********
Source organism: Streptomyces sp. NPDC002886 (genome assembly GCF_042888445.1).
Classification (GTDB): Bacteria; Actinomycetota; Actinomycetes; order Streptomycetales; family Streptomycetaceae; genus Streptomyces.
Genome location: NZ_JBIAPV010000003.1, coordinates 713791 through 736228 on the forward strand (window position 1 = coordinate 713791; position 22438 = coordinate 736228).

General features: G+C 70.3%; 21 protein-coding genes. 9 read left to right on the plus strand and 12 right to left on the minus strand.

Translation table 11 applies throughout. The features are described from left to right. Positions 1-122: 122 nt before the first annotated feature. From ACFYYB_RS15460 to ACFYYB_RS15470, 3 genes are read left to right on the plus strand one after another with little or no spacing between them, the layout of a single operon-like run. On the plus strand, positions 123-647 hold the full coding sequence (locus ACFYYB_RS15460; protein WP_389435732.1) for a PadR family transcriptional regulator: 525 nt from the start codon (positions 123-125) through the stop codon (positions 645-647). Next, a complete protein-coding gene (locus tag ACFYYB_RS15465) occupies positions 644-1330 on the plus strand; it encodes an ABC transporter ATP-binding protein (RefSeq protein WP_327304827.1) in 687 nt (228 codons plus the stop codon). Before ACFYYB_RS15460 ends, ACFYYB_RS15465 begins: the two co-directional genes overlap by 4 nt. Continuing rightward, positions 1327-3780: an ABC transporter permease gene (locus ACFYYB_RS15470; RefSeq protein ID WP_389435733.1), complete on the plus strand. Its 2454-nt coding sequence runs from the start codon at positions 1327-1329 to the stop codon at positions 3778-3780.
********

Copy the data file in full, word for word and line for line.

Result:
Source organism: Streptomyces sp. NPDC002886 (genome assembly GCF_042888445.1).
Classification (GTDB): Bacteria; Actinomycetota; Actinomycetes; order Streptomycetales; family Streptomycetaceae; genus Streptomyces.
Genome location: NZ_JBIAPV010000003.1, coordinates 713791 through 736228 on the forward strand (window position 1 = coordinate 713791; position 22438 = coordinate 736228).

General features: G+C 70.3%; 21 protein-coding genes. 9 read left to right on the plus strand and 12 right to left on the minus strand.

Translation table 11 applies throughout. The features are described from left to right. Positions 1-122: 122 nt before the first annotated feature. From ACFYYB_RS15460 to ACFYYB_RS15470, 3 genes are read left to right on the plus strand one after another with little or no spacing between them, the layout of a single operon-like run. On the plus strand, positions 123-647 hold the full coding sequence (locus ACFYYB_RS15460; protein WP_389435732.1) for a PadR family transcriptional regulator: 525 nt from the start codon (positions 123-125) through the stop codon (positions 645-647). Next, a complete protein-coding gene (locus tag ACFYYB_RS15465) occupies positions 644-1330 on the plus strand; it encodes an ABC transporter ATP-binding protein (RefSeq protein WP_327304827.1) in 687 nt (228 codons plus the stop codon). Before ACFYYB_RS15460 ends, ACFYYB_RS15465 begins: the two co-directional genes overlap by 4 nt. Continuing rightward, positions 1327-3780: an ABC transporter permease gene (locus ACFYYB_RS15470; RefSeq protein ID WP_389435733.1), complete on the plus strand. Its 2454-nt coding sequence runs from the start codon at positions 1327-1329 to the stop codon at positions 3778-3780.